Moment-to-moment level of communication includes looking specifically at what leaders are thinking and doing during each fragment of a short transaction. Do leaders use intentionality on a strategic broad based level, a daily level, or a moment-to-moment level? If they do, how aware are they of this behavior?
Leadership literature represents a large variety of hypotheses regarding what constitutes a good leader and how to become a good leader. There is abundant information on the perceived ingredients necessary to create the best leader possible. This study focuses on communication, in particular, the question as to what effect it has on the practice of leadership. The purpose of this study is to discover the level of intentionality used by individual leaders through exploration of one communication transaction in its moment-to-moment sequence. In order to examine the level of moment-to-moment intentionality used by interviewees, levels of intention are broken into three categories.
The three categories include overall strategic goals/intentions, daily scheduling goals/intentions, and moment-to-moment goals/intentions. Exploring the effect of what the acting approach might have on the effectiveness of a leader may be useful to those who work in leadership settings. Exploring intentionality at the moment-to-moment level is important to the field of leadership for two reasons.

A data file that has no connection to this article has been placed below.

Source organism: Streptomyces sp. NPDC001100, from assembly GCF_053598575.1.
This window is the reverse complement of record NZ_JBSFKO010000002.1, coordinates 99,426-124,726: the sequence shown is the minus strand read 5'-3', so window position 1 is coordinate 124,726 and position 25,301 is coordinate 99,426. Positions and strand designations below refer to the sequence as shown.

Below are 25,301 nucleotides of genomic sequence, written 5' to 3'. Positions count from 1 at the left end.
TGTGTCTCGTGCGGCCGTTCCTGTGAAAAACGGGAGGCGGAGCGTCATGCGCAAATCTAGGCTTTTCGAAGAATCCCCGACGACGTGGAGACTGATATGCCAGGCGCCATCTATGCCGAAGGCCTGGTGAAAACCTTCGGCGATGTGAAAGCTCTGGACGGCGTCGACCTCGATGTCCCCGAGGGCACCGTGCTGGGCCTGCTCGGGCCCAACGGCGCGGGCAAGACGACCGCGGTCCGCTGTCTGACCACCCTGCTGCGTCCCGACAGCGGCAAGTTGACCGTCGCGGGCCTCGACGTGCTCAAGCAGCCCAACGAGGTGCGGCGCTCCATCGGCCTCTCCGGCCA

First, exploring how intentionality is used to strengthen moment-to-moment communication by leaders supports individual leadership relationship building and communication skills overall. Second, if intentionality has in fact been learned or taught, it may then become a valuable tool for the growth of future leaders.
Exploring the degree to which leadership communication is intentional at the moment-to-moment micro level is significant for growth in overall leadership practice. If this acting approach, which includes a specific set of tools, can assist leaders in communicating more effectively at a moment-to-moment level, then it may be useful to the skill of leadership and higher education overall.
|Commitee:||Harrington, Katharine, Hunt, Felicia, Scales, Robert|
|School:||University of Southern California|
|School Location:||United States -- California|
|Source:||DAI-A 70/05, Dissertation Abstracts International|
|Keywords:||Communication, Intentional leadership, Leadership|
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